Snowmelt and rainfall events triggered many landslides and debris flows in the Seattle, Washington, area during late December 1996 and January and March 1997. Landslides caused the deaths of at least four people, millions of dollars in damage to public and private property, lost revenues, traffic diversions, and other direct and indirect losses. Although shallow slides and debris flows were the most common slope failures, many deep-seated slides also occurred. Comparing maps that show distribution of historic landslides with reports of landslides compiled by city and county governments for the winter of 1996-97 and our field reconnaissance of recent landslide deposits and scars indicates that many bluffs and steep hillsides are sites of recurring failures. Investigation of the 1996-97 landslides indicates that houses and other structures built downslope from steep bluffs are in particular danger of impact by debris flows, while those on the benches, slopes, or rim of bluffs are subject to severe damage by deep slides.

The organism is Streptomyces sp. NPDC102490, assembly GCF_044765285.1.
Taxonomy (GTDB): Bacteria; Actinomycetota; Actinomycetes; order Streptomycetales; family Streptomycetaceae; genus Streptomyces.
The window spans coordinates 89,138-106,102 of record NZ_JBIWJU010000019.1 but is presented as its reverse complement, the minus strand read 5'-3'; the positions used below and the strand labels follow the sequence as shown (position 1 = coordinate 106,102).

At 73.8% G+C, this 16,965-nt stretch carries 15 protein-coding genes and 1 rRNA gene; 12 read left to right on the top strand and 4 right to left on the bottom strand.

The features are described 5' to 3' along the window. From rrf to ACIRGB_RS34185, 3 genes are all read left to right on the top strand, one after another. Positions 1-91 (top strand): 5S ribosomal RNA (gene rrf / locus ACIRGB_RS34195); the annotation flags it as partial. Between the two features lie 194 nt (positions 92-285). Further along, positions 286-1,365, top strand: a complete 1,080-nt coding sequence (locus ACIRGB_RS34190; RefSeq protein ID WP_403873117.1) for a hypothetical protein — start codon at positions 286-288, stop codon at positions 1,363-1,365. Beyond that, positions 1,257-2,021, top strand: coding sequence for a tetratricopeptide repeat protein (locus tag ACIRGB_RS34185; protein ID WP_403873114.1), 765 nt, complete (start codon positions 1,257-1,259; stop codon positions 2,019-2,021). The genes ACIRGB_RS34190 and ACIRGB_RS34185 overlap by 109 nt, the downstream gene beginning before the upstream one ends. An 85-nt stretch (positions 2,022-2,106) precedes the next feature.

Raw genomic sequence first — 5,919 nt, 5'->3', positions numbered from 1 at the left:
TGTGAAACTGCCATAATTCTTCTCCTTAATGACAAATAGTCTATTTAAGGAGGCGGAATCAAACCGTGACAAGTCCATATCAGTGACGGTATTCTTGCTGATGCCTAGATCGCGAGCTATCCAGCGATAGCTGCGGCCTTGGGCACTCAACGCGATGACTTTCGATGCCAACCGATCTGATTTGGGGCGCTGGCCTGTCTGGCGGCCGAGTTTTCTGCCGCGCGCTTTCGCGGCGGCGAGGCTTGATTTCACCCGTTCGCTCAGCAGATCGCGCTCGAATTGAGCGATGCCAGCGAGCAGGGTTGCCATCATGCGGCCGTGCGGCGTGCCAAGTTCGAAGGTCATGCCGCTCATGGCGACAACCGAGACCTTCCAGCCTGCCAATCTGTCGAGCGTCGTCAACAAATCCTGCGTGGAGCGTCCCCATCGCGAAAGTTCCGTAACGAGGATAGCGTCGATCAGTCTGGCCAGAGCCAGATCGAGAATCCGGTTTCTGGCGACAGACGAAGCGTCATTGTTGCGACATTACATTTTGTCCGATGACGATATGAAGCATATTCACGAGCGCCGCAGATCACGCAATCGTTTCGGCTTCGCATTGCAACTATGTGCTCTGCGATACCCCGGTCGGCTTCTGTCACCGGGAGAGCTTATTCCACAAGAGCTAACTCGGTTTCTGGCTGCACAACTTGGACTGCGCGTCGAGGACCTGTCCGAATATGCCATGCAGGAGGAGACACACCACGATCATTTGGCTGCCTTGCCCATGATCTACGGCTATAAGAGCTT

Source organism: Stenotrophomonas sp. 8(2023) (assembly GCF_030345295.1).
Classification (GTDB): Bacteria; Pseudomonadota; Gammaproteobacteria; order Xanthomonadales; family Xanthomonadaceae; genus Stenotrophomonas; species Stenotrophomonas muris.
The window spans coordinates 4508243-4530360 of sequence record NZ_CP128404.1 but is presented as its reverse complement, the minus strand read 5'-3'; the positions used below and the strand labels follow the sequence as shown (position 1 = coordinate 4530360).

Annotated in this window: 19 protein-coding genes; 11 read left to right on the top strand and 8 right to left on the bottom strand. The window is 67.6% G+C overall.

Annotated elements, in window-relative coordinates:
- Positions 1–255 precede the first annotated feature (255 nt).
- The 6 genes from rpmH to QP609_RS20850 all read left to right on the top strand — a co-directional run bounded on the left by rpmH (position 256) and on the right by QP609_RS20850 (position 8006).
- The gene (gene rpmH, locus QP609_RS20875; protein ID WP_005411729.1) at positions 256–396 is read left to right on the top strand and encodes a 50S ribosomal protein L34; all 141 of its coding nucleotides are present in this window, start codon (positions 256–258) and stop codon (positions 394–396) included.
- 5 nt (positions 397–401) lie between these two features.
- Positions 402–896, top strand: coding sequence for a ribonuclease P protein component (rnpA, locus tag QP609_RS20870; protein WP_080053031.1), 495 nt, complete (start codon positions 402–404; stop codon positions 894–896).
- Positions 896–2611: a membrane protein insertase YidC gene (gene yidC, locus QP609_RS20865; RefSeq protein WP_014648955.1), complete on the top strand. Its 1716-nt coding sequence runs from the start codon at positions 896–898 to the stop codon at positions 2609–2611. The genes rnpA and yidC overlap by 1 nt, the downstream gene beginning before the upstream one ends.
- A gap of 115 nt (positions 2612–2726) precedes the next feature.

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Landslides triggered by the winter 1996-97 storms in the Puget Lowland, Washington
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